Depoe Bay, Oregon to Hammond, Oregon
Distance: 123 miles
Campsite: Fort Stevens State Park - Space C25 (pull-thru)
Cost per Night: $30 (plus $8 transaction fee)
Duration: 1 night
Weather: 61 and rainy
This was our first big adventure, if you don't count the maiden voyage, which you can read about here. This trip was two full weeks on the Olympic Peninsula! Other than the first and last night, we had reservations at each site for three nights. Now that we're back home, we've been talking about the great places we visited and know that we'll go back, hopefully for more than just a few days at each spot. We could easily spend a few weeks, if not longer, in a couple of those campsites.
So, to the first leg of the trip. We stopped to put air in the truck tires in Lincoln City and it took us an hour to get all the way out of town! (It usually only takes 20 minutes.) The traffic was terrible. We've learned that even in the off-season, there is a lot of traffic on 101 on Sundays, especially traffic heading north. When we got to the 101/Hwy 18 split, most of the cars headed east toward Salem, which was nice. I would have really hated to get stuck behind a long line of cars on 101.
Fort Stevens is about 10 miles west of Astoria and about halfway between home and our next stop near Lake Quinault. If we were driving the truck without the trailer, we could have easily made the entire distance of 250 miles in one day. But what's the rush? 101 is slow and full of twists and turns, not to mention beautiful scenery. Thus, the short drive up the coast up to Hammond.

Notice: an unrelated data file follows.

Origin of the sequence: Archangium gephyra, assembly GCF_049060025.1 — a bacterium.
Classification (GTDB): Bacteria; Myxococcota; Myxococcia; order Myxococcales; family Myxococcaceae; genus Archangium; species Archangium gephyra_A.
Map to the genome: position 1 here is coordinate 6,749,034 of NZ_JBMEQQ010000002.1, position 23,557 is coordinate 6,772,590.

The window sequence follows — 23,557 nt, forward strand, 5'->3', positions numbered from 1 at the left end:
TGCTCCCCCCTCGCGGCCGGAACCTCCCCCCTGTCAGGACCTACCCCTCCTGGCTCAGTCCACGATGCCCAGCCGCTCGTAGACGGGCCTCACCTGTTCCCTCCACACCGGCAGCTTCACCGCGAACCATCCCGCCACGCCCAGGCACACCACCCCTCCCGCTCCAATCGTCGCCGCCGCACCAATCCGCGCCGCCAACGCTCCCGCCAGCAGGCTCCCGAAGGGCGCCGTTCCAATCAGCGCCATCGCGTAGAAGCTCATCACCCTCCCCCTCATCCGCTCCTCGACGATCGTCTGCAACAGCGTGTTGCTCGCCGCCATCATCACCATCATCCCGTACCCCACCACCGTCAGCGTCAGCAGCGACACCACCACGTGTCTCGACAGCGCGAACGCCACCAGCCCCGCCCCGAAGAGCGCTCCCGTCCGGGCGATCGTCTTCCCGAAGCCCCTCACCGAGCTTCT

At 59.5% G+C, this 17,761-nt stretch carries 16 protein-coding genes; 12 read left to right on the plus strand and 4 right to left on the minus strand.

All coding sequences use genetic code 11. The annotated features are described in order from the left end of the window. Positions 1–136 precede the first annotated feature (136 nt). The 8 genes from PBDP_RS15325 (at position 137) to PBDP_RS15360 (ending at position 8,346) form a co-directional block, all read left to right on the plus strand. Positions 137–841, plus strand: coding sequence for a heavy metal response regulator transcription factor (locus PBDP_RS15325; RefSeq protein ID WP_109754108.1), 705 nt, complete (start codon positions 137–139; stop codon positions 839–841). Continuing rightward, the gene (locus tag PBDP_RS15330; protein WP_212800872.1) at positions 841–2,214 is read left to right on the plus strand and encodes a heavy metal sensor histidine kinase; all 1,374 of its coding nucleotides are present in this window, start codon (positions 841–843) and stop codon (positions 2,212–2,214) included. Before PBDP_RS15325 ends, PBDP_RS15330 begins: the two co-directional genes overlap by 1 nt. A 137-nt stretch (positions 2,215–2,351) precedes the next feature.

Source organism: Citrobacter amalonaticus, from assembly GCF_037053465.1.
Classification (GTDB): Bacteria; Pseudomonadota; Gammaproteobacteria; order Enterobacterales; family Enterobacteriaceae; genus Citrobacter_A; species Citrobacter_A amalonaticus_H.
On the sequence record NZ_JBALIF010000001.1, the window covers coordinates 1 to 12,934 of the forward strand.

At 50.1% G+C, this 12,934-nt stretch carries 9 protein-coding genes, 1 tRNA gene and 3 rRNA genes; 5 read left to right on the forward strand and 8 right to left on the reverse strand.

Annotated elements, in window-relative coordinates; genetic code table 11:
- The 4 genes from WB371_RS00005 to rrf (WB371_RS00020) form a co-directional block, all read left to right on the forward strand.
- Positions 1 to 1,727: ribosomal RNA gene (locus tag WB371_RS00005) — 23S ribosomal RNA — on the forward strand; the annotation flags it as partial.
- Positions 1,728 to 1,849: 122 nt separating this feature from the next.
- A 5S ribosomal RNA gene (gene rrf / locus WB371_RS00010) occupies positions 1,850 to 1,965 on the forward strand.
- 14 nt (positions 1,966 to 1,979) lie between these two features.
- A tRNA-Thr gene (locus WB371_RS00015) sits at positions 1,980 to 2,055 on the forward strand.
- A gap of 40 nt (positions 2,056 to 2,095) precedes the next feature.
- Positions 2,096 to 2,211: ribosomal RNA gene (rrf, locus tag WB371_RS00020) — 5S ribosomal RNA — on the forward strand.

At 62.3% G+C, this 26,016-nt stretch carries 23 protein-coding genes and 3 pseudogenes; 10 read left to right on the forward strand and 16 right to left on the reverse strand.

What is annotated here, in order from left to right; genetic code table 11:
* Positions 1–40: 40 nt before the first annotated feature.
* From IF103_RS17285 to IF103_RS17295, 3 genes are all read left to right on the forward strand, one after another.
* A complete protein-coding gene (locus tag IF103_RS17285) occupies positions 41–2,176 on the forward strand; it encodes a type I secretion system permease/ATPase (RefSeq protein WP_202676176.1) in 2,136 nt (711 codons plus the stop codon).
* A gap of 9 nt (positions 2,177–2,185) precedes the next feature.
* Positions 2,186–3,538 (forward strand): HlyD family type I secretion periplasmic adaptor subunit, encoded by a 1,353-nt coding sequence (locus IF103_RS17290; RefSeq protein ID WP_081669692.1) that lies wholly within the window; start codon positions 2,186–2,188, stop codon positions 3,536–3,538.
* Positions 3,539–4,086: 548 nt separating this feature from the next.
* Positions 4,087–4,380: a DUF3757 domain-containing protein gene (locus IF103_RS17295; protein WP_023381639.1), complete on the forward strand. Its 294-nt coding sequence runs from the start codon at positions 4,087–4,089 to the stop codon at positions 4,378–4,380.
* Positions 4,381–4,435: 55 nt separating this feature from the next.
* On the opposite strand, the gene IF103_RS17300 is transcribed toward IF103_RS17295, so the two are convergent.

We stopped in Tillamook to get gas and again in Garabaldi to eat lunch (in the trailer since it was still raining). It rained on and off the entire afternoon. We pulled into Fort Stevens just around 4:00 pm.
We reserved a pull-thru site, which had ample space for both the trailer and the truck. Unfortunately, there wasn't a lot of grass and the dirt area near the picnic table and fire ring was quickly becoming very muddy.
Fort Stevens is a fairly large state campground with 174 full-hookup sites, 302 electrical sites with water, 6 tent sites, 15 yurts and 11 deluxe cabins. There are flush toilets and (free) hot showers and each site has paved parking, a picnic table and a fire ring. There's also a RV dump station near the ranger station. All in all it's a very nice campground. There are a lot of trees and most of the back-in sites looked a bit more private than our pull-thru. Now that I know how to back up the trailer, back-in sites might be more desirable. Ours one was kind of out in the open. The campground was pretty quiet, maybe 1/3 full, but I'm sure weekends are a lot busier.
We didn't do much exploring since the weather was uncooperative. I did, however, take a walk around several of the loops and spotted another Escape! The owners weren't around, so I didn't get a chance to chat with them about their trailer. Rod and I went back later but they still hadn't returned, so it was a missed opportunity to chat with another Escapee.
We had our drinks under the trees when the rain let up, but it started up again, so we ate dinner (I haven't a clue what I made!) inside. Nice and cozy!
Click on the photos for a larger view of the image.